It is worth noting, that like many things in TypeScript, private and protected modifiers only apply at compile time. They are there to help and protect the developer. At runtime, when everything has been converted to JavaScript, all properties will exist in the object and are accessible. This includes when we serialize out objects to JSON.

class Secrets {
    private key = "123";
    private id = "abc";
}

Serializes out as:

{
    "key": "123",
    "id": "abc"
}

To provide true privacy, TypeScript added support for ECMAScript Private fields in version 3.8. This is only a stage 3 proposal (at the time of writing) for JavaScript but is part of the TypeScript language since 3.8. These fields are prefixed with a #.

class Secrets {
    #key = "123";
    #id = "abc";

    prettyPrint() {
        console.log(`${this.#key} - ${this.#id}`);
    }
}

This stores the value for the fields/properties external to the object so when we serialize the private fields are not present. So, an instance of this Secrets class serializes out as:

{}

The compilation of this to older JavaScript is interesting – it creates a module-level WeakMap for each field and an object has to look up its field value in this structure, using itself as the key.

var _key = new WeakMap();
var _id = new WeakMap();

class Secrets {
    constructor() {
        _key.set(this, "123");
        _id.set(this, "abc");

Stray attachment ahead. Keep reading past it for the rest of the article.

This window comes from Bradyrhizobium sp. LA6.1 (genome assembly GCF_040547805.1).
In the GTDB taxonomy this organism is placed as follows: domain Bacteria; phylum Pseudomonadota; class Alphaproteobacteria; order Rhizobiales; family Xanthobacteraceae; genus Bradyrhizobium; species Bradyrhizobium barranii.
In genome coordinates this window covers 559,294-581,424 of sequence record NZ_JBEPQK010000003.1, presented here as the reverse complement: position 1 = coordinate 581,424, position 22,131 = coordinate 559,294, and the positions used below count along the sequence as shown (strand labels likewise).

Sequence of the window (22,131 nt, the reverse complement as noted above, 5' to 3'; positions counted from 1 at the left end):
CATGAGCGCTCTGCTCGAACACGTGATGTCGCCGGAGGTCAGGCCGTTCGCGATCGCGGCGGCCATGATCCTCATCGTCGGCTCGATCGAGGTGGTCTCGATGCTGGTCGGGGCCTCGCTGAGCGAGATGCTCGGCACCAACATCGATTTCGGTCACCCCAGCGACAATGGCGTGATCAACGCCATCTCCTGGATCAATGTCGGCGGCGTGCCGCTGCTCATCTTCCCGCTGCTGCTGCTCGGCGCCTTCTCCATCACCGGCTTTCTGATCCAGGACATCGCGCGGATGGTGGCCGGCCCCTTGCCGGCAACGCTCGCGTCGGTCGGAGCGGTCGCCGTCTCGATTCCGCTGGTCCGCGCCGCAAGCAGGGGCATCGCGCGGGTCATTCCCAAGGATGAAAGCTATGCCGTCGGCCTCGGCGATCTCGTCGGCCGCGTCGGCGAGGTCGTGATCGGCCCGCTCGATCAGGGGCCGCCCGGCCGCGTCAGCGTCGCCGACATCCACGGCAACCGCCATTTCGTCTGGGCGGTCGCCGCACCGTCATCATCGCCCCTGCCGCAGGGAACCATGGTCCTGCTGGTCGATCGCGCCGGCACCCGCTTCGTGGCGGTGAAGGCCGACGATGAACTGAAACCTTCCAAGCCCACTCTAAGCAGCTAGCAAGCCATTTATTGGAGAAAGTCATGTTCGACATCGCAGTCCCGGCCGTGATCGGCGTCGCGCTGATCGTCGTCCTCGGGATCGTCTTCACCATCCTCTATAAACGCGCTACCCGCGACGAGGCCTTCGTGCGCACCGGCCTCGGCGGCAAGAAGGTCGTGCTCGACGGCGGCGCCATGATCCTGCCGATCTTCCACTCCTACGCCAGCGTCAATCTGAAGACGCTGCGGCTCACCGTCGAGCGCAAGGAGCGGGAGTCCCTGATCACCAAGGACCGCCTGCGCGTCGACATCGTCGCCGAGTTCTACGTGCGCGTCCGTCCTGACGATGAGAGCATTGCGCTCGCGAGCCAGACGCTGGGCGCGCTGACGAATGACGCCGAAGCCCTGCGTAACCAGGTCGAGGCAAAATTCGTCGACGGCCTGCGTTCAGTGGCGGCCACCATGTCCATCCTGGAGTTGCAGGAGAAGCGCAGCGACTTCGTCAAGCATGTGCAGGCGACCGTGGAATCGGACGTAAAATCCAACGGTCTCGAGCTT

}

    prettyPrint() {
        console.log(`${_key.get(this)} - ${_id.get(this)}`);
    }
}

TypeScript 4.3 extends ECMAScript private support to include methods and accessors.

class Secrets {
    #key = "123";
    #id = "abc";

    get #params(): string {
        return `key=${this.#key}&id=${this.#id}`;
    }

    #reset() {
        // ...
    }
}

Clarity in the Override

Prior to TypeScript 4.3, when overriding methods in a subclass, you simply used the same name. This could lead to subtle errors when the base class changed but the subclasses weren’t updated. For example, when a base class method was removed.

TypeScript 4.3 introduces the override keyword to explicitly mark methods as overridden. If there is not a suitable base entry to override then an error is flagged. This also better communicates intent to the reader.

abstract class Shape {
    abstract area(): number;
}

class Circle extends Shape {
    // ...
    override area(): number {
        return this.radius * this.radius * Math.PI;
    }
}

To avoid breaking-changes a new compiler switch, --noImplicitOverride, flags up errors when a method overrides a base method without this keyword.

Conclusion

I hope this was a useful summary of Object-Oriented support in TypeScript. As you can see, TypeScript 4.3 adds some useful features for this paradigm.